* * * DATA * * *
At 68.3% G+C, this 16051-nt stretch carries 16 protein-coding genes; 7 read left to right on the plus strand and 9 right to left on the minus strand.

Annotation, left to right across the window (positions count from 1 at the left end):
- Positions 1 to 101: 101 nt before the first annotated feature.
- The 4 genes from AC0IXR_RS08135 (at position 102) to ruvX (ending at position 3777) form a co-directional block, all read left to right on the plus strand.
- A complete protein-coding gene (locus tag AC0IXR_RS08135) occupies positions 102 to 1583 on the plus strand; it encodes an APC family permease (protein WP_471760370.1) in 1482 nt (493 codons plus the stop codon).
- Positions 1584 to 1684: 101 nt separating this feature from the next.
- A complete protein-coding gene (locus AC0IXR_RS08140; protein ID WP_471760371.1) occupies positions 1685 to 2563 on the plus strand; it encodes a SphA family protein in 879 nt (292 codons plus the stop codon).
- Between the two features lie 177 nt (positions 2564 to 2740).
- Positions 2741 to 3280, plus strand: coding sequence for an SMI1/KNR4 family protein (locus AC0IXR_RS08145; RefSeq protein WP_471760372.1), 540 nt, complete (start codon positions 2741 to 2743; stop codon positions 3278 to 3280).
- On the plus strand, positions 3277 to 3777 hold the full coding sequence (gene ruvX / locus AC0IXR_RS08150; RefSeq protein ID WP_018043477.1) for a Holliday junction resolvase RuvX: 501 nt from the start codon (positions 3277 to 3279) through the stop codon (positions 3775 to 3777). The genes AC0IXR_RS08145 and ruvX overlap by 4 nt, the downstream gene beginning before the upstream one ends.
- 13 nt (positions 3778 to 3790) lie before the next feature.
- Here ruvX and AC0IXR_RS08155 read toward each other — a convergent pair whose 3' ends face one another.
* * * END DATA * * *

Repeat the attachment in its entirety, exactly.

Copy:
At 68.3% G+C, this 16051-nt stretch carries 16 protein-coding genes; 7 read left to right on the plus strand and 9 right to left on the minus strand.

Annotation, left to right across the window (positions count from 1 at the left end):
- Positions 1 to 101: 101 nt before the first annotated feature.
- The 4 genes from AC0IXR_RS08135 (at position 102) to ruvX (ending at position 3777) form a co-directional block, all read left to right on the plus strand.
- A complete protein-coding gene (locus tag AC0IXR_RS08135) occupies positions 102 to 1583 on the plus strand; it encodes an APC family permease (protein WP_471760370.1) in 1482 nt (493 codons plus the stop codon).
- Positions 1584 to 1684: 101 nt separating this feature from the next.
- A complete protein-coding gene (locus AC0IXR_RS08140; protein ID WP_471760371.1) occupies positions 1685 to 2563 on the plus strand; it encodes a SphA family protein in 879 nt (292 codons plus the stop codon).
- Between the two features lie 177 nt (positions 2564 to 2740).
- Positions 2741 to 3280, plus strand: coding sequence for an SMI1/KNR4 family protein (locus AC0IXR_RS08145; RefSeq protein WP_471760372.1), 540 nt, complete (start codon positions 2741 to 2743; stop codon positions 3278 to 3280).
- On the plus strand, positions 3277 to 3777 hold the full coding sequence (gene ruvX / locus AC0IXR_RS08150; RefSeq protein ID WP_018043477.1) for a Holliday junction resolvase RuvX: 501 nt from the start codon (positions 3277 to 3279) through the stop codon (positions 3775 to 3777). The genes AC0IXR_RS08145 and ruvX overlap by 4 nt, the downstream gene beginning before the upstream one ends.
- 13 nt (positions 3778 to 3790) lie before the next feature.
- Here ruvX and AC0IXR_RS08155 read toward each other — a convergent pair whose 3' ends face one another.